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Hard-to-Fit Contacts

Contact Lenses for the Hard to Fit Patient

It is not uncommon for patients to have difficulty wearing contact lenses for a number of reasons. Due to an irregular eye shape, certain eye conditions, high optical prescription or the aftermath of eye surgery, some patients may be considered to be ‘hard to fit’ contact lens wearers.

Happy hard-to-fit contact lens patient wearing scleral lenses

For ‘hard to fit’ patients that prefer to wear contact lenses however, there are options available that can provide clear and comfortable contact lens wear. This may require a specialised fitting with an optometrist with the training and experience in your condition and knows the various options available to find the optimum solutions for your specific needs. You may be considered a hard to fit contact lens candidate if you have one of the following conditions:

  • Dry Eyes
  • Astigmatism
  • Giant Papillary Conjunctivitis (GPC)
  • Keratoconus
  • Pellucid Marginal Degeneration
  • Post-LASIK or other refractive surgery
  • Presbyopia (reduced near vision common in individuals aged 40 and over).
  • Corneal Disease or Scarring

Dry Eyes and Contact Lenses

Dry Eye Syndrome causes your eyes to feel dry, gritty, burning, red and irritated. Dry Eye Syndrome can also cause blurred vision. Often these symptoms can sometimes worsen with the use of contact lenses. In fact, many people who do not normally suffer from chronic dry eyes, will experience some of these symptoms as a result of contact lens wear.

First of all, if you have chronic dry eyes, you should see your optometrist for treatment and relief before you think about contact lenses. Once your dry eyes is being managed, it is safe to try contacts and there are a number of options that can be considered.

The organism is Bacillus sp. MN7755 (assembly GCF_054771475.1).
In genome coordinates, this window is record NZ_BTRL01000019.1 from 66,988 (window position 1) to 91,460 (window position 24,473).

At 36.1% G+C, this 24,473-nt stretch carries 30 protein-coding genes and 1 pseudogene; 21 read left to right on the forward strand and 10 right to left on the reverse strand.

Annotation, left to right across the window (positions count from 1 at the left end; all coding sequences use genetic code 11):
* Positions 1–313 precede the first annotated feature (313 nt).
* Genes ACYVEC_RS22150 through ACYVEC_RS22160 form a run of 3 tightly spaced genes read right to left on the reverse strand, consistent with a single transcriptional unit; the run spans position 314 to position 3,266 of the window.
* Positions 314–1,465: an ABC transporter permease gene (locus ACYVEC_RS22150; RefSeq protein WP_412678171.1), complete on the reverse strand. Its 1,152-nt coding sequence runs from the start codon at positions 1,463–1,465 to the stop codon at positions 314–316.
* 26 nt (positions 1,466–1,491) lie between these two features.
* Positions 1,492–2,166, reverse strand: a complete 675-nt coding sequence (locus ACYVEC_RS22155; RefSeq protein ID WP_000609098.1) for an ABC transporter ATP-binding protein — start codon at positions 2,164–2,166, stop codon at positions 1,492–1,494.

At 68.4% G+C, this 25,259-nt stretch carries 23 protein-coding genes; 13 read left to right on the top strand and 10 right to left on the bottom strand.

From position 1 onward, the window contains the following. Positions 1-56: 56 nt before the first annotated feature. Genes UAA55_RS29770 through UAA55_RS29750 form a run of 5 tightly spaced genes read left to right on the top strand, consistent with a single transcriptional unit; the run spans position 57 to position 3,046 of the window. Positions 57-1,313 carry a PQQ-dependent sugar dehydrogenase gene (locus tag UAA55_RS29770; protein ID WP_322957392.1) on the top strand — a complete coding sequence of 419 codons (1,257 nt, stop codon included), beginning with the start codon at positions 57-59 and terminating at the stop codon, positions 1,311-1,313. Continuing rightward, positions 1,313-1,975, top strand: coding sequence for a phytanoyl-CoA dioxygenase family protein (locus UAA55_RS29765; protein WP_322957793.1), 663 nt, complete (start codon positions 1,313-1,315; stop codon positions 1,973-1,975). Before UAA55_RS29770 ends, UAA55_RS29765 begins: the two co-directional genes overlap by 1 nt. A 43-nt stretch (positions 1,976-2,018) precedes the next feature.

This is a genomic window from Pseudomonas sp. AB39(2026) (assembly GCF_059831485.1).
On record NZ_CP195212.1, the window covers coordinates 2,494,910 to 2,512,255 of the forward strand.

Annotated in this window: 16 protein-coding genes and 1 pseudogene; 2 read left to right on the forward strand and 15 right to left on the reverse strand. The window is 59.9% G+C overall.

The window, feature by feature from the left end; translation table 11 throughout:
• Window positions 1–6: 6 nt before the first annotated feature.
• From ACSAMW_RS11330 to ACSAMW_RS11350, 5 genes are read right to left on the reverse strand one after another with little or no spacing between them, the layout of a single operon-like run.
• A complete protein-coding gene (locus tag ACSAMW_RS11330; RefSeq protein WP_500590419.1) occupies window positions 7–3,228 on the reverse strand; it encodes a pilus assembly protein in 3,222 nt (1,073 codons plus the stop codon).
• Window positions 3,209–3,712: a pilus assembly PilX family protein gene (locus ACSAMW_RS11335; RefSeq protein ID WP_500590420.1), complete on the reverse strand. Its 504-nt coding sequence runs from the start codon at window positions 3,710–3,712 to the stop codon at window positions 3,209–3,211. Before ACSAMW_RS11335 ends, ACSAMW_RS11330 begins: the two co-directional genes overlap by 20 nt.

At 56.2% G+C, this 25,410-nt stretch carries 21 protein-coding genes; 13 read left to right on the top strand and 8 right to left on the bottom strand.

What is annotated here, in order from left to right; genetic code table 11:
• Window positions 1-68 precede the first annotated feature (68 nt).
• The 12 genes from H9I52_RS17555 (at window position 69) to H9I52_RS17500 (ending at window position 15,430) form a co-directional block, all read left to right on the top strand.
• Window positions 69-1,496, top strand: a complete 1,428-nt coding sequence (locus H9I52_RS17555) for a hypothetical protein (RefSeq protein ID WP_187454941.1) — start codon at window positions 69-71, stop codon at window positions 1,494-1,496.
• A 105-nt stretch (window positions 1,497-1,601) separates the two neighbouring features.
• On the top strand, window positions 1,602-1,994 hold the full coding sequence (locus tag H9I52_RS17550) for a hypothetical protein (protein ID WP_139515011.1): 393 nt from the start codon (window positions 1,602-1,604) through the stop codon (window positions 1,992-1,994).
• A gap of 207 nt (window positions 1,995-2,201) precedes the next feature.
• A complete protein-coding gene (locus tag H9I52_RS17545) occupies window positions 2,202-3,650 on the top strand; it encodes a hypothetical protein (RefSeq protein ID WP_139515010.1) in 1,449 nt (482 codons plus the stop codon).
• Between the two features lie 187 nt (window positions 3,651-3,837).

Many brands of contact lenses and contact lens care products, such as disinfectant and cleansing solutions, are made with ingredients that are designed to be more comfortable for individuals with dry eyes. Your optometrist will be able to recommend the brands and lens care products that would best suit you. Alternatively, gas permeable (GP) or rigid gas permeable (RGP) lenses are made with a hard material that in some cases does not dry out like soft lenses and they are able to hold a certain amount of moisture beneath the lens to keep the eye from drying out. Gas permeable lenses are a very good option and can be quite comfortable for individuals with dry eyes.

Additionally, your optometrist might recommend a specific wearing schedule such as limiting the time you wear your contacts throughout the day or replacing your contacts on a more frequent basis.

Toric Lenses for Astigmatism

Astigmatism is a condition that causes blurred vision (in some cases double vision) because rather than being spherical, the front of the eye (the cornea) has an elliptical or oval shape, therefore, your eye will have two focal points instead of one. This makes it difficult for traditional contact lenses to provide the best fit and therefore requires specific contact lenses such as toric soft lenses or rigid gas permeable lenses (RGPs).

Toric contact lenses are designed to correct astigmatism, most of these lenses are readily available but can also be custom made to fit the eye of the patient. Most are made of soft material designed to automatically move and rotate into the correct position on the eye, however in some cases, when the rotation of the lens (due to blinking and eye movement) is unable to provide stable vision, gas permeable lenses might provide clearer vision. If your eyes requires custom-made contact lenses, these may be more expensive and may take more time to be manufactured than traditional lenses.